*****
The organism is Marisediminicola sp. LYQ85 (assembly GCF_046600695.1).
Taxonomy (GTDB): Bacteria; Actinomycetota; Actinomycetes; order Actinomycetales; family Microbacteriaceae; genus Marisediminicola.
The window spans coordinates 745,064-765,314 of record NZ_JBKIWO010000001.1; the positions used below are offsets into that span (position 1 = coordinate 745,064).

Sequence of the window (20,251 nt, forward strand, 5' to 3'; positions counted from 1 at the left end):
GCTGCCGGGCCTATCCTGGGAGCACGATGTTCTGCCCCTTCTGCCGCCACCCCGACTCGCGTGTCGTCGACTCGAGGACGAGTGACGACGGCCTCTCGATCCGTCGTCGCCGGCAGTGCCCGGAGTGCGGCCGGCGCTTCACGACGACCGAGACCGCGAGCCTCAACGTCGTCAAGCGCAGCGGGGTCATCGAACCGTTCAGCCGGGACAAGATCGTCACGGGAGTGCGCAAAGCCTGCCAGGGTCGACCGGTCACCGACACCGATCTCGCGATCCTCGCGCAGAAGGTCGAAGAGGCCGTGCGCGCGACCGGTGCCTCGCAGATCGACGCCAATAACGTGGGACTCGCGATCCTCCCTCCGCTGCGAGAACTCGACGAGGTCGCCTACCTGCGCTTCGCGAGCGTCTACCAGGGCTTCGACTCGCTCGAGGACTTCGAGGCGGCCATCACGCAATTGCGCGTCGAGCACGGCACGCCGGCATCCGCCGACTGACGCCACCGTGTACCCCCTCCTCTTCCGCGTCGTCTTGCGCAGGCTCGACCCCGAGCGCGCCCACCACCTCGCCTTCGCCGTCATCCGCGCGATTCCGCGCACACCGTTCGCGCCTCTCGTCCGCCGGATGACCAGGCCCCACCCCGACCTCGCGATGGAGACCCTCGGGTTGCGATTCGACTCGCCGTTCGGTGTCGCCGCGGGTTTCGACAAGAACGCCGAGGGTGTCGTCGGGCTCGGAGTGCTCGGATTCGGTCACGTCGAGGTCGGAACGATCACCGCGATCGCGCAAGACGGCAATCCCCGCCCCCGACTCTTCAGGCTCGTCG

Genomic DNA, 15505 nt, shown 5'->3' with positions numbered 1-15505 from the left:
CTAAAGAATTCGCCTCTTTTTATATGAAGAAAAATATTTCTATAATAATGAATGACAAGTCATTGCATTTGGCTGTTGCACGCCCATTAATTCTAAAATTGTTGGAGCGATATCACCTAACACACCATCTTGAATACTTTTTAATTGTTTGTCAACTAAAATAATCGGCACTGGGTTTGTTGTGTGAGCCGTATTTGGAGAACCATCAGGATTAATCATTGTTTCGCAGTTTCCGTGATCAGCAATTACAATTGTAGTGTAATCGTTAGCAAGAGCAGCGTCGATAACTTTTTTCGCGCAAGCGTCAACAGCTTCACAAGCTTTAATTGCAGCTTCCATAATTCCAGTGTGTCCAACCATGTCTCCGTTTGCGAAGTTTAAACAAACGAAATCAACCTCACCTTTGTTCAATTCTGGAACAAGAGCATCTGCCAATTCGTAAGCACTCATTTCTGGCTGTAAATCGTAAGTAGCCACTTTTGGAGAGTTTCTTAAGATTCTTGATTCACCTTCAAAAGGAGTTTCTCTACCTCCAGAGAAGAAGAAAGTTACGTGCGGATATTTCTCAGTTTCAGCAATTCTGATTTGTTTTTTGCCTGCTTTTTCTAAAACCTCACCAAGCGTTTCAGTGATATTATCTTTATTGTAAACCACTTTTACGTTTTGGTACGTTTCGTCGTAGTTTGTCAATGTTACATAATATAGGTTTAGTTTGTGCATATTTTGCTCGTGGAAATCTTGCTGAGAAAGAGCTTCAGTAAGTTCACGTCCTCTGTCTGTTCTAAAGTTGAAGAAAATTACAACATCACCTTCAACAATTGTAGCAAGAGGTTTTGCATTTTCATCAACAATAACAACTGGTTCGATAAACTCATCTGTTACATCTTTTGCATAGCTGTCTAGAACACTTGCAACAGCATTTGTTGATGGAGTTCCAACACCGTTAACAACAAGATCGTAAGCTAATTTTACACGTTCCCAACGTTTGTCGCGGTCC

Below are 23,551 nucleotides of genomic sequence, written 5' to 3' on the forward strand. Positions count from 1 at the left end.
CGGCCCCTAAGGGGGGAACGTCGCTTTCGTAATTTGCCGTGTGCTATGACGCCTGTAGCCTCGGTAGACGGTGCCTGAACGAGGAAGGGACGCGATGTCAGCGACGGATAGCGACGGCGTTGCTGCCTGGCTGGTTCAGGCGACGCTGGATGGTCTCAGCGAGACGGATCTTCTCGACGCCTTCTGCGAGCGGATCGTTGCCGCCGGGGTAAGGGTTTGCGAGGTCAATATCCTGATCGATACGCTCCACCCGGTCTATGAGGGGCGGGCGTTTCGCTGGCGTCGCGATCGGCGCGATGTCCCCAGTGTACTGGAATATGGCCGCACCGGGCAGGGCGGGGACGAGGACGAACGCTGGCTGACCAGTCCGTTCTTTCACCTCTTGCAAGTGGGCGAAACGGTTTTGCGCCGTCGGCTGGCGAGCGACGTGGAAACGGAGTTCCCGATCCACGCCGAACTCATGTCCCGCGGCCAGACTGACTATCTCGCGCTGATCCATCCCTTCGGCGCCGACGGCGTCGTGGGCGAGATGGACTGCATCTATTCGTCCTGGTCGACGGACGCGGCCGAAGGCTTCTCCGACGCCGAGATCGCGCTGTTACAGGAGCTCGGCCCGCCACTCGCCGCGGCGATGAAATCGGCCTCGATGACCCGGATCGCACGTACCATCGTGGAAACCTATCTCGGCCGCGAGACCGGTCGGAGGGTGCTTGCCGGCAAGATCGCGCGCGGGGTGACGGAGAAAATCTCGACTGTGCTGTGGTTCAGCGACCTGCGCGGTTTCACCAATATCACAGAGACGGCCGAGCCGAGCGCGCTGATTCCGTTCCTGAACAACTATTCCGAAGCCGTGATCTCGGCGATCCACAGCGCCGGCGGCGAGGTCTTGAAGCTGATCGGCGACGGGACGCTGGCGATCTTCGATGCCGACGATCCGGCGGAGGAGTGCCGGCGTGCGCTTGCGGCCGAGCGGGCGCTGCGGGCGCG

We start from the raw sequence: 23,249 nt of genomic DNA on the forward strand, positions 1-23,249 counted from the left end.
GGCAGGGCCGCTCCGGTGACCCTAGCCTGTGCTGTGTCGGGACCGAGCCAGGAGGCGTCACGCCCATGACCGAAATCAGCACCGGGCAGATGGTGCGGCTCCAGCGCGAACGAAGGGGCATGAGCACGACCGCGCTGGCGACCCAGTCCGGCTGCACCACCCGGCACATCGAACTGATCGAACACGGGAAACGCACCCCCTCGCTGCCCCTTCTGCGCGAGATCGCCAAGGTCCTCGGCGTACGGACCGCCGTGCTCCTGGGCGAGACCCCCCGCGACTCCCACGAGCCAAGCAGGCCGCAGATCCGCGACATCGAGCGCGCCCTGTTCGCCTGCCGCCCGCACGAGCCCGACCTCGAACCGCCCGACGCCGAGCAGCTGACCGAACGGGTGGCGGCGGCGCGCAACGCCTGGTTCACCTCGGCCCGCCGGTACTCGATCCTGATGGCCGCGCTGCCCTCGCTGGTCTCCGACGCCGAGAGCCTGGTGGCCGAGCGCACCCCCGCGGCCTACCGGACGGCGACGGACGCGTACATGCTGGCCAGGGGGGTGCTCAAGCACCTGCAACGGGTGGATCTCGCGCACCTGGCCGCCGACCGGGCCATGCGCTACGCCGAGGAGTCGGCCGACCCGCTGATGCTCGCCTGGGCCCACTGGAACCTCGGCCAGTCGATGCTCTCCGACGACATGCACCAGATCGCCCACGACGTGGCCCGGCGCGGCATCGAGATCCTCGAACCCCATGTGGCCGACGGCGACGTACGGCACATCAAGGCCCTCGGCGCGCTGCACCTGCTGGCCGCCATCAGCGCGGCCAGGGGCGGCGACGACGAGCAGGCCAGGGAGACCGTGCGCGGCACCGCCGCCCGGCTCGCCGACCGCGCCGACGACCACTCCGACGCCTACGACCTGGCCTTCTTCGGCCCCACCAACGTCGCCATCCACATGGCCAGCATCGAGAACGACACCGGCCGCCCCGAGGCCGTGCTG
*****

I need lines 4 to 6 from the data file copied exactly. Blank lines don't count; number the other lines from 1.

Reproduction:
Sequence of the window (20,251 nt, forward strand, 5' to 3'; positions counted from 1 at the left end):
GCTGCCGGGCCTATCCTGGGAGCACGATGTTCTGCCCCTTCTGCCGCCACCCCGACTCGCGTGTCGTCGACTCGAGGACGAGTGACGACGGCCTCTCGATCCGTCGTCGCCGGCAGTGCCCGGAGTGCGGCCGGCGCTTCACGACGACCGAGACCGCGAGCCTCAACGTCGTCAAGCGCAGCGGGGTCATCGAACCGTTCAGCCGGGACAAGATCGTCACGGGAGTGCGCAAAGCCTGCCAGGGTCGACCGGTCACCGACACCGATCTCGCGATCCTCGCGCAGAAGGTCGAAGAGGCCGTGCGCGCGACCGGTGCCTCGCAGATCGACGCCAATAACGTGGGACTCGCGATCCTCCCTCCGCTGCGAGAACTCGACGAGGTCGCCTACCTGCGCTTCGCGAGCGTCTACCAGGGCTTCGACTCGCTCGAGGACTTCGAGGCGGCCATCACGCAATTGCGCGTCGAGCACGGCACGCCGGCATCCGCCGACTGACGCCACCGTGTACCCCCTCCTCTTCCGCGTCGTCTTGCGCAGGCTCGACCCCGAGCGCGCCCACCACCTCGCCTTCGCCGTCATCCGCGCGATTCCGCGCACACCGTTCGCGCCTCTCGTCCGCCGGATGACCAGGCCCCACCCCGACCTCGCGATGGAGACCCTCGGGTTGCGATTCGACTCGCCGTTCGGTGTCGCCGCGGGTTTCGACAAGAACGCCGAGGGTGTCGTCGGGCTCGGAGTGCTCGGATTCGGTCACGTCGAGGTCGGAACGATCACCGCGATCGCGCAAGACGGCAATCCCCGCCCCCGACTCTTCAGGCTCGTCG

Genomic DNA, 15505 nt, shown 5'->3' with positions numbered 1-15505 from the left: